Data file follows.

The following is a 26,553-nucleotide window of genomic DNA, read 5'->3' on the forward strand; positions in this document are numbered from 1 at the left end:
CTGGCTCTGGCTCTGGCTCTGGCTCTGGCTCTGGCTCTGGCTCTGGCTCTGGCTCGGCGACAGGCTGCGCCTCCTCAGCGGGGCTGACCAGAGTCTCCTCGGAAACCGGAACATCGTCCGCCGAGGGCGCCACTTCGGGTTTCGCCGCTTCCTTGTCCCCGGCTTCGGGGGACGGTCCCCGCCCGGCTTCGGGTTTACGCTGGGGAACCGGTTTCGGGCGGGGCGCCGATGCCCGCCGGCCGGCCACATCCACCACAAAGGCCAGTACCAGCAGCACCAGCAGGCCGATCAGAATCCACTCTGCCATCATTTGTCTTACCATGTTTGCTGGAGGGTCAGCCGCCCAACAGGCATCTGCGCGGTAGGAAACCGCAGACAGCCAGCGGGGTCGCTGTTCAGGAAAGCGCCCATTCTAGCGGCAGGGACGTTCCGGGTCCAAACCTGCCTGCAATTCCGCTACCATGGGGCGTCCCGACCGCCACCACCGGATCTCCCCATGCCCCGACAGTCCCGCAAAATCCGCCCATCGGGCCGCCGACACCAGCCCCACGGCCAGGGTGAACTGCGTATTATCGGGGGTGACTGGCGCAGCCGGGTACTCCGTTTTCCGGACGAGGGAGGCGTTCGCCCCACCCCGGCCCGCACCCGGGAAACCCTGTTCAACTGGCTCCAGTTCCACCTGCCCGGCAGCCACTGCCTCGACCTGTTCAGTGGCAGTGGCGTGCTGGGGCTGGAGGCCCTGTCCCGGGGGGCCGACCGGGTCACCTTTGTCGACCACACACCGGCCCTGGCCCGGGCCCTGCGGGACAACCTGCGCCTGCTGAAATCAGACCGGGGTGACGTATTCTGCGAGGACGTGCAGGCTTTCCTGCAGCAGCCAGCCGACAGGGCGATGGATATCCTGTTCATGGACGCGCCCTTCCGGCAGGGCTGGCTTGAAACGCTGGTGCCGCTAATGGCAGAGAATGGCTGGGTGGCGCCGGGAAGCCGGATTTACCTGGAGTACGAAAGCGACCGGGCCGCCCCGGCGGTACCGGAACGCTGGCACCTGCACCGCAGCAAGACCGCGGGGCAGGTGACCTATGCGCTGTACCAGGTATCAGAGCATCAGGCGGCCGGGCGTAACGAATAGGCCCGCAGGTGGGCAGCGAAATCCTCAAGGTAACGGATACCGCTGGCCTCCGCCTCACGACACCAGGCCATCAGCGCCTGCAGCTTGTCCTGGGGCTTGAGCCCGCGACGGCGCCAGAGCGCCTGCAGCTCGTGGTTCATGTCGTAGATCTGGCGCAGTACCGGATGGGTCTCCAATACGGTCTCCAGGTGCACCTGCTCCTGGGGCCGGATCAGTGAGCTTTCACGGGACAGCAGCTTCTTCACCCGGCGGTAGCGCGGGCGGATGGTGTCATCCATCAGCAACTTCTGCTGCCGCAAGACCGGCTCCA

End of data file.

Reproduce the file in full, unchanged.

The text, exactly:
The following is a 26,553-nucleotide window of genomic DNA, read 5'->3' on the forward strand; positions in this document are numbered from 1 at the left end:
CTGGCTCTGGCTCTGGCTCTGGCTCTGGCTCTGGCTCTGGCTCTGGCTCTGGCTCGGCGACAGGCTGCGCCTCCTCAGCGGGGCTGACCAGAGTCTCCTCGGAAACCGGAACATCGTCCGCCGAGGGCGCCACTTCGGGTTTCGCCGCTTCCTTGTCCCCGGCTTCGGGGGACGGTCCCCGCCCGGCTTCGGGTTTACGCTGGGGAACCGGTTTCGGGCGGGGCGCCGATGCCCGCCGGCCGGCCACATCCACCACAAAGGCCAGTACCAGCAGCACCAGCAGGCCGATCAGAATCCACTCTGCCATCATTTGTCTTACCATGTTTGCTGGAGGGTCAGCCGCCCAACAGGCATCTGCGCGGTAGGAAACCGCAGACAGCCAGCGGGGTCGCTGTTCAGGAAAGCGCCCATTCTAGCGGCAGGGACGTTCCGGGTCCAAACCTGCCTGCAATTCCGCTACCATGGGGCGTCCCGACCGCCACCACCGGATCTCCCCATGCCCCGACAGTCCCGCAAAATCCGCCCATCGGGCCGCCGACACCAGCCCCACGGCCAGGGTGAACTGCGTATTATCGGGGGTGACTGGCGCAGCCGGGTACTCCGTTTTCCGGACGAGGGAGGCGTTCGCCCCACCCCGGCCCGCACCCGGGAAACCCTGTTCAACTGGCTCCAGTTCCACCTGCCCGGCAGCCACTGCCTCGACCTGTTCAGTGGCAGTGGCGTGCTGGGGCTGGAGGCCCTGTCCCGGGGGGCCGACCGGGTCACCTTTGTCGACCACACACCGGCCCTGGCCCGGGCCCTGCGGGACAACCTGCGCCTGCTGAAATCAGACCGGGGTGACGTATTCTGCGAGGACGTGCAGGCTTTCCTGCAGCAGCCAGCCGACAGGGCGATGGATATCCTGTTCATGGACGCGCCCTTCCGGCAGGGCTGGCTTGAAACGCTGGTGCCGCTAATGGCAGAGAATGGCTGGGTGGCGCCGGGAAGCCGGATTTACCTGGAGTACGAAAGCGACCGGGCCGCCCCGGCGGTACCGGAACGCTGGCACCTGCACCGCAGCAAGACCGCGGGGCAGGTGACCTATGCGCTGTACCAGGTATCAGAGCATCAGGCGGCCGGGCGTAACGAATAGGCCCGCAGGTGGGCAGCGAAATCCTCAAGGTAACGGATACCGCTGGCCTCCGCCTCACGACACCAGGCCATCAGCGCCTGCAGCTTGTCCTGGGGCTTGAGCCCGCGACGGCGCCAGAGCGCCTGCAGCTCGTGGTTCATGTCGTAGATCTGGCGCAGTACCGGATGGGTCTCCAATACGGTCTCCAGGTGCACCTGCTCCTGGGGCCGGATCAGTGAGCTTTCACGGGACAGCAGCTTCTTCACCCGGCGGTAGCGCGGGCGGATGGTGTCATCCATCAGCAACTTCTGCTGCCGCAAGACCGGCTCCA